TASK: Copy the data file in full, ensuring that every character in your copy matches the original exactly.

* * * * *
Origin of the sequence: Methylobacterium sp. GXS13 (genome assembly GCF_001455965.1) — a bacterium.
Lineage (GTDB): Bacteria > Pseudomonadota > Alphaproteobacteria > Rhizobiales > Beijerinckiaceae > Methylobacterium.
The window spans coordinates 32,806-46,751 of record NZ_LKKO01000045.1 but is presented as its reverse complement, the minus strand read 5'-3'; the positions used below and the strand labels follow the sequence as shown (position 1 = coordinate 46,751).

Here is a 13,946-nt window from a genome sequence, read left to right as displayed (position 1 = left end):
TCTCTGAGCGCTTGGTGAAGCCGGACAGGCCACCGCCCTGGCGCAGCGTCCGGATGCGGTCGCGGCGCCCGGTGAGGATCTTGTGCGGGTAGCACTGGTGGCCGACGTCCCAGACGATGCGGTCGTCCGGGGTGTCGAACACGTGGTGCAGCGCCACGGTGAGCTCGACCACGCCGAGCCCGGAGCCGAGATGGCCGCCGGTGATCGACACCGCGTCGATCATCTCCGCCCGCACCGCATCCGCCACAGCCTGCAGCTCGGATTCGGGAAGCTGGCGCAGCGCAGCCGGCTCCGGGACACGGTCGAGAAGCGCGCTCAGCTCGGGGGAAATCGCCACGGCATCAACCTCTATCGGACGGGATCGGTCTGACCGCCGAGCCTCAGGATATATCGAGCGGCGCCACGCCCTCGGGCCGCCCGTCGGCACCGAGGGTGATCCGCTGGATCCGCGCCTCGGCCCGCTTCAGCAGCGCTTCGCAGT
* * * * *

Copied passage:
Origin of the sequence: Methylobacterium sp. GXS13 (genome assembly GCF_001455965.1) — a bacterium.
Lineage (GTDB): Bacteria > Pseudomonadota > Alphaproteobacteria > Rhizobiales > Beijerinckiaceae > Methylobacterium.
The window spans coordinates 32,806-46,751 of record NZ_LKKO01000045.1 but is presented as its reverse complement, the minus strand read 5'-3'; the positions used below and the strand labels follow the sequence as shown (position 1 = coordinate 46,751).

Here is a 13,946-nt window from a genome sequence, read left to right as displayed (position 1 = left end):
TCTCTGAGCGCTTGGTGAAGCCGGACAGGCCACCGCCCTGGCGCAGCGTCCGGATGCGGTCGCGGCGCCCGGTGAGGATCTTGTGCGGGTAGCACTGGTGGCCGACGTCCCAGACGATGCGGTCGTCCGGGGTGTCGAACACGTGGTGCAGCGCCACGGTGAGCTCGACCACGCCGAGCCCGGAGCCGAGATGGCCGCCGGTGATCGACACCGCGTCGATCATCTCCGCCCGCACCGCATCCGCCACAGCCTGCAGCTCGGATTCGGGAAGCTGGCGCAGCGCAGCCGGCTCCGGGACACGGTCGAGAAGCGCGCTCAGCTCGGGGGAAATCGCCACGGCATCAACCTCTATCGGACGGGATCGGTCTGACCGCCGAGCCTCAGGATATATCGAGCGGCGCCACGCCCTCGGGCCGCCCGTCGGCACCGAGGGTGATCCGCTGGATCCGCGCCTCGGCCCGCTTCAGCAGCGCTTCGCAGT